Tag Archives: tutorial

Quilting Triangles II

I have managed to get back to my “It takes a Village” quilt. It has in total Forty-four (44) 4″ triangles. I had previously posted two of the quilting designs I was using for my triangles. Again, using my walking foot, here is the third…

Diamonds within:
I love the simplicity of this design, where you can see the equilateral triangles and then the intersecting lines to form a diamond. I did do some initial marking for this block. I marked the 2” center line, and on the two sides I marked the 2″ height mark for the intersecting lines. These marks are used as rough guides to evenly separate the sections.

DiamondsWithin

Here are the quilted lines for this block; their directions, start and end points:
Triangle_Quilting_DiamondWithin

 

Tutorial: Design to Reality – Escaped

Last week, I posted the tutorial for Trapped which was featured on Sew Mama Sew.

Trapped_Displayed

This was the first of a series, I am calling “Houdini”. The other block is Escaped. Here is the tutorial for the second block.

QDAD_Escaped3_22September

Fabric Requirements

Fabric A: (Kona Red, A)

  • 1 4” x 6.5” rectangle (extra inches included)

Fabric B: (Kona White, B)

  • 1 5” x 1.5” rectangle

Fabric C: (Kona Black, C)

  • 1 6.5” x 17.5” rectangle (extra inches included)
  • 1 5” x 9.5” rectangle
  • 1 5” x 7.5” rectangle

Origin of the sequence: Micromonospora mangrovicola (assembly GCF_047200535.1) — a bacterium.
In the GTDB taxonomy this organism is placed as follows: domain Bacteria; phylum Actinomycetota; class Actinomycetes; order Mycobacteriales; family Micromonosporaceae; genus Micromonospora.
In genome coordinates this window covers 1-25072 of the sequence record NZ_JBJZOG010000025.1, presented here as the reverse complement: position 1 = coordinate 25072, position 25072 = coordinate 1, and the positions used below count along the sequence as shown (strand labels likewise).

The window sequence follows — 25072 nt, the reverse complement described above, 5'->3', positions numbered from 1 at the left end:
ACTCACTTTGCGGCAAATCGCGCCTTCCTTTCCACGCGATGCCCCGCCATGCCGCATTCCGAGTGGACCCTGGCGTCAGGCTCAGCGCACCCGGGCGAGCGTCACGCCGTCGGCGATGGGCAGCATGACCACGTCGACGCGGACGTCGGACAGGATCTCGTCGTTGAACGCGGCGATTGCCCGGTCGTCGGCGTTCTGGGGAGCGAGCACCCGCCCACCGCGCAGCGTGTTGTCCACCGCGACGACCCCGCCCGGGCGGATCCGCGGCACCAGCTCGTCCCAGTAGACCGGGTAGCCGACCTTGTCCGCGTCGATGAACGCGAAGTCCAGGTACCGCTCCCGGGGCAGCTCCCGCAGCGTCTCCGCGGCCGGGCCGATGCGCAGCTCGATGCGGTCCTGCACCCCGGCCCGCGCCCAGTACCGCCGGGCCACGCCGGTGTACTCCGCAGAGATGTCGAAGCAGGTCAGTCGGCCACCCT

• 1 7” x 17.5” rectangle

Batting: 17.5” square
Muslin: 17.5” square

Additional Materials:

Frame: 18” square frame

Escaped Block Assembly (Finished Size 17”)

Always use a ¼” seam allowance while piecing.
QDAD_Escaped_22September_Template

  1. Take Fabric A (red, A1), measure from the bottom right corner place your ruler at this mark, at the top have your ruler move in ¼” (as shown in picture above) and cut.
  2. Place your ruler along the outer edge of A1, and measure 3” and cut the same parallel outer angle.
  3. Use the 6.5” x 17.5” strip of fabric C, and cut a piece 6.5” x 9.5“. This will be for piece A3. Overlap A1 outer edge (minimal overlap) and the right edge of A3, lining up the bottom and top edges. Both pieces should be right sides facing up. Using A1 edge as the template, line your ruler up along the fabric edge and cut the below black fabric. This is now the inner angle/edge
  4. Sew A3 to A1. Press the seam.
  5. With the remaining fabric (6.5” x 8.5”), this will be A2. Overlap A1 outer edge (minimal overlap) and the left edge of A2, lining up the bottom and top edges. Both pieces should be right sides facing up. Using A1 edge as the template, line your ruler up along the fabric edge and cut the below black fabric. This is now the inner angle/edge.
  6. Sew A2 to A1–>A3 piece. Press the seam. Now the bottom 1/3 of the block is complete. Trim if need be, the bottom ½ should measure 6.5” x 17.5”.
  7. Sew the 7” x 17.5” rectangle to the bottom 1/3. Press the seam. A1–>A2–>A3–>C1
  8. Next step sew B2–>B1–> B3
  9. Sew this last piece to the other 2/3 of the block, to complete the block.
  10. Create a quilt sandwich using your completed top, your batting and the muslin for the backing fabric. Baste using your preferred method.
  11. Choose how you would like to quilt your block. I used straight line quilting techniques, and having those lines get denser as they closed in to the red and white boxes. Trim your block to 17” square.
  12. Once quilting is complete, it is ready to be framed. I used a 18” square frame, with a mount board of ~2” wide.

Tutorial: Coffee Cup Sleeves

My first year sewing, I decided to make coffee cup sleeves for Christmas gifts and a Christmas fair. They were so successful, and after making about 40 of these, I thought y’all would enjoy them too.
FinalSleeve_front

Materials:

  • 24 2.5″ x 1.5″ Scraps (I am using pink and purple scraps which could be any size)